A story of wood

A conversation between Michael and his grandpa... I find it really sweet... ;) Hope you enjoy ...! :)

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1. Making a story of wood

 

"You have to try harder, son."

Michael looked at his granddad, trying to figure him out.

"I am trying really hard, grandpa!"

His granddad rocked a few times forth and back on his chair, his pipe dangling in the corner of his mouth.

He looked at Michael with his grey eyes, and for the millionth time his grandson shrank under his gaze until he started to work even harder.

Every time his grandpa looked at him like that, Michael felt like being sucked into time itself. His grandpa's grey eyes were The Time. Michael couldn't compare time to anything but his granddad's eyes.

"What do you think it's going to look like, grandpa?"

"What you make it, son. What you make it." He looked into the distance, ignoring the surrounding trees and the composed melodies of the birds. He looked sad, Michael thought, forgetting for a moment the thing he was doing.

"Doodling will not get you far."

Michael wanted to break something, but couldn't find anything to break. And he wouldn't dare to break anything, not even a little tiny ant in front of his granddad. His granddad didn't tolerate tempers and fits.

"Grandpa? Can I get a little break?"

His granddad didn't answer, but the silence was disapproving. Michael sagged a little but decided to take a break, since his granddad hadn't said no. He let the tools fall and sprinted into the trees, hiding under the majestic branches of the forest.

If only he could climb that high up. He really wanted to touch the sky. He wanted to jump on the clouds. He wanted to pick the stars down and give them to his grandpa.

When Michael thought about it, he really wanted many things. Too many things to accomplish. He ran back to the house. His grandpa wasn't sitting on his rocking chair. The pipe sat lonely on the stool beside it.

Michael started to work hard. He wanted to impress gramps. He wanted to give him a star, handpicked from the sky. If only he had a ladder.

His grandpa came out from the house, his fragile legs shaking a little under him. Michael didn't move towards him. Many atimes his grandpa had said that he didn't want help. He could manage by himself. Let him be. So Michael only looked at his grandpa, until his grandpa settled into his chair with a great sigh.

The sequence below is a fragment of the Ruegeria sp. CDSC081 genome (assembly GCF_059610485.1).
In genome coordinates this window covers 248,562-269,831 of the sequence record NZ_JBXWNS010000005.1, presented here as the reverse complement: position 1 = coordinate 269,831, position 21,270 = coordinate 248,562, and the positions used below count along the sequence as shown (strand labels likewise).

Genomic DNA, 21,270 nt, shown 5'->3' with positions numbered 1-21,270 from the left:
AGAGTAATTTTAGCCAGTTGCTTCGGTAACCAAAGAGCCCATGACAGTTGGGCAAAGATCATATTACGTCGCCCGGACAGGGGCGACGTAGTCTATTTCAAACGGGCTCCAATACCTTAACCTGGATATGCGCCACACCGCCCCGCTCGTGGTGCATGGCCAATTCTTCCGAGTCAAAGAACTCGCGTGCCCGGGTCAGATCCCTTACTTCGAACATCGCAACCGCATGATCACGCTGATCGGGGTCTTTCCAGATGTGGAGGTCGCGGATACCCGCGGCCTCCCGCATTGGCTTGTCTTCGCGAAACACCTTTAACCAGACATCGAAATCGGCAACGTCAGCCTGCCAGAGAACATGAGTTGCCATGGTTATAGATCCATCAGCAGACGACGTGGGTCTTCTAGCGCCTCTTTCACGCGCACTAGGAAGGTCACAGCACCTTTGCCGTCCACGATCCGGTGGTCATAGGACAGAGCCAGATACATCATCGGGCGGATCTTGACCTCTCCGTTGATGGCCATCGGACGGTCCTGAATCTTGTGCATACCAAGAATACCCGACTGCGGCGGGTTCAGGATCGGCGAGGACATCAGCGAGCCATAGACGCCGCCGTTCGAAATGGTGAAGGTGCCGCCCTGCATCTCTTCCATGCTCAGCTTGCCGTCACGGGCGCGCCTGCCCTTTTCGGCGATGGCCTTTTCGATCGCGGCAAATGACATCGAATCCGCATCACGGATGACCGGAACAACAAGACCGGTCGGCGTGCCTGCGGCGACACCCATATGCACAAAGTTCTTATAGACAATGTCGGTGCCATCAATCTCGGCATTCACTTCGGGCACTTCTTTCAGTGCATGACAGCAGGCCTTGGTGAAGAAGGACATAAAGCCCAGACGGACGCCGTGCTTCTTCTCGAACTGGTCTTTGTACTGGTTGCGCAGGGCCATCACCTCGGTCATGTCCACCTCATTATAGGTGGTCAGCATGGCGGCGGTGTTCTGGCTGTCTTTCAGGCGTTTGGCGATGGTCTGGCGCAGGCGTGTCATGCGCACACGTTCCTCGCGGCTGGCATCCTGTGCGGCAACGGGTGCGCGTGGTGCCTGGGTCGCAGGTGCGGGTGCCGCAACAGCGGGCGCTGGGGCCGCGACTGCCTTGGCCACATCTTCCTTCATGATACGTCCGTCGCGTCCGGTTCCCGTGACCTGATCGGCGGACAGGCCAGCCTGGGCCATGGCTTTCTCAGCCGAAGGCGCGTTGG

He started to work again, concentrating hard on making his grandpa proud.

"Grandpa?" he asked, sweating and trying to catch his breath. His grandpa rocked back and forth in response.

"Can I borrow a ladder from you?"

His grandpa stopped rocking. He looked incredulously at his grandson and started to rock again, "What do you want a ladder for, son? Feet on the ground is better than any other place." He puffed smoke out of his mouth and continued, "This nonsense nowadays. Flying everywhere and everyplace. Not leaving a single place in peace. Look at the world, son. What good have we done it? Getting polluted and smoky and sick. It's us, son. We have changed the world. We've killed it with our bare hands."

He rocked back and forth a few times, Michael sucking up every word and sentence falling out of his granpa's mouth, "Aye, it's a lie. We did not kill the world with our hands. We killed it with this new technology. Just look at the time your grandpa was as old as you. We didn't have electricity. We had what y'all called the poor days. But we were rich, son. We worked and we were strong. Look at all these people sitting on their computers, not moving asses nor legs," Michael blushed a little and hid a gasp. He didn't want to interrupt his grandpa, "Look at all these people getting sick and old before they're even thirty years old. Aye, the poor days were the days of wealth and purity."

The smoke filled the place around Michael and his granddad. When several minutes went by and Michael's granddad didn't say more, Michael started to work again. He wanted to be as strong as his grandpa. He hid a giggle when he remembered his grandpa saying asses, and worked even harder to hide it.

Soon, his grandpa fell asleep, letting the snores fill up the surrounding area. Michael let the tools fall again and slipped down to rest beside his grandpa. In a spur of the moment he took his grandpa's hand and put it to his cheek.

Even through the wrinkles and the hard skin on his fingers, Michael found warmth and security in that gesture. Maybe he could pick a star for his gramps. A big, shining and brilliant star, to twinkle lightly at night in his bedroom. Maybe he could find a star, that resembled his grandpa's wife, his grandma. Maybe he could make his grandpa smile more.

Yes.

Maybe he could.

He leant his head against his grandfather's leg and closed his eyes.

The smell of new sawn wood wafted through the air. In the sky, birds flew around making patterns. In the distance the sun was setting and painting the sky in the many nuances of pink and red.

It was a wonderful afternoon.

The first star blinked down at them. Michael smiled in his dream. He was going to catch that star.

He was.    

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